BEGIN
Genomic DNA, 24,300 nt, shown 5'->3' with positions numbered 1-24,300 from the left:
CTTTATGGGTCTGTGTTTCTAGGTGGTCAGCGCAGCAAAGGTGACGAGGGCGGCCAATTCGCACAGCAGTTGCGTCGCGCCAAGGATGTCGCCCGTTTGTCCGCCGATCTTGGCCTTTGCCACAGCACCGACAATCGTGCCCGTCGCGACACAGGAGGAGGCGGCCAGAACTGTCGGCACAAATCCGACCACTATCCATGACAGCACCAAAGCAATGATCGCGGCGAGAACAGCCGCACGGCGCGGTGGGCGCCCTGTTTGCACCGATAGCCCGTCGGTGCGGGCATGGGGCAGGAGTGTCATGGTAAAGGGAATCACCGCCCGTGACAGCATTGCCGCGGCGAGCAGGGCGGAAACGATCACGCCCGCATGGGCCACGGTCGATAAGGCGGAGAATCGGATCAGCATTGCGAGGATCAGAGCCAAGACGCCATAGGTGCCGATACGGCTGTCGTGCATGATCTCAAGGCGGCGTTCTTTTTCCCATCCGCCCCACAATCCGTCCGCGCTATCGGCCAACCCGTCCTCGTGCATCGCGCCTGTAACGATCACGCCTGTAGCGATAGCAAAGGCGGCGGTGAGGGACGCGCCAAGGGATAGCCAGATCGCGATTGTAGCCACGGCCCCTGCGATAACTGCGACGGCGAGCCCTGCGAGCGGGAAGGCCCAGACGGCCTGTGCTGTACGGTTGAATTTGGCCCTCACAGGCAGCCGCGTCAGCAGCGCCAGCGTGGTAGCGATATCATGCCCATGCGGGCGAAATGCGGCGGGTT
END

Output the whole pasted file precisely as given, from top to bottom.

Genomic DNA, 24,300 nt, shown 5'->3' with positions numbered 1-24,300 from the left:
CTTTATGGGTCTGTGTTTCTAGGTGGTCAGCGCAGCAAAGGTGACGAGGGCGGCCAATTCGCACAGCAGTTGCGTCGCGCCAAGGATGTCGCCCGTTTGTCCGCCGATCTTGGCCTTTGCCACAGCACCGACAATCGTGCCCGTCGCGACACAGGAGGAGGCGGCCAGAACTGTCGGCACAAATCCGACCACTATCCATGACAGCACCAAAGCAATGATCGCGGCGAGAACAGCCGCACGGCGCGGTGGGCGCCCTGTTTGCACCGATAGCCCGTCGGTGCGGGCATGGGGCAGGAGTGTCATGGTAAAGGGAATCACCGCCCGTGACAGCATTGCCGCGGCGAGCAGGGCGGAAACGATCACGCCCGCATGGGCCACGGTCGATAAGGCGGAGAATCGGATCAGCATTGCGAGGATCAGAGCCAAGACGCCATAGGTGCCGATACGGCTGTCGTGCATGATCTCAAGGCGGCGTTCTTTTTCCCATCCGCCCCACAATCCGTCCGCGCTATCGGCCAACCCGTCCTCGTGCATCGCGCCTGTAACGATCACGCCTGTAGCGATAGCAAAGGCGGCGGTGAGGGACGCGCCAAGGGATAGCCAGATCGCGATTGTAGCCACGGCCCCTGCGATAACTGCGACGGCGAGCCCTGCGAGCGGGAAGGCCCAGACGGCCTGTGCTGTACGGTTGAATTTGGCCCTCACAGGCAGCCGCGTCAGCAGCGCCAGCGTGGTAGCGATATCATGCCCATGCGGGCGAAATGCGGCGGGTT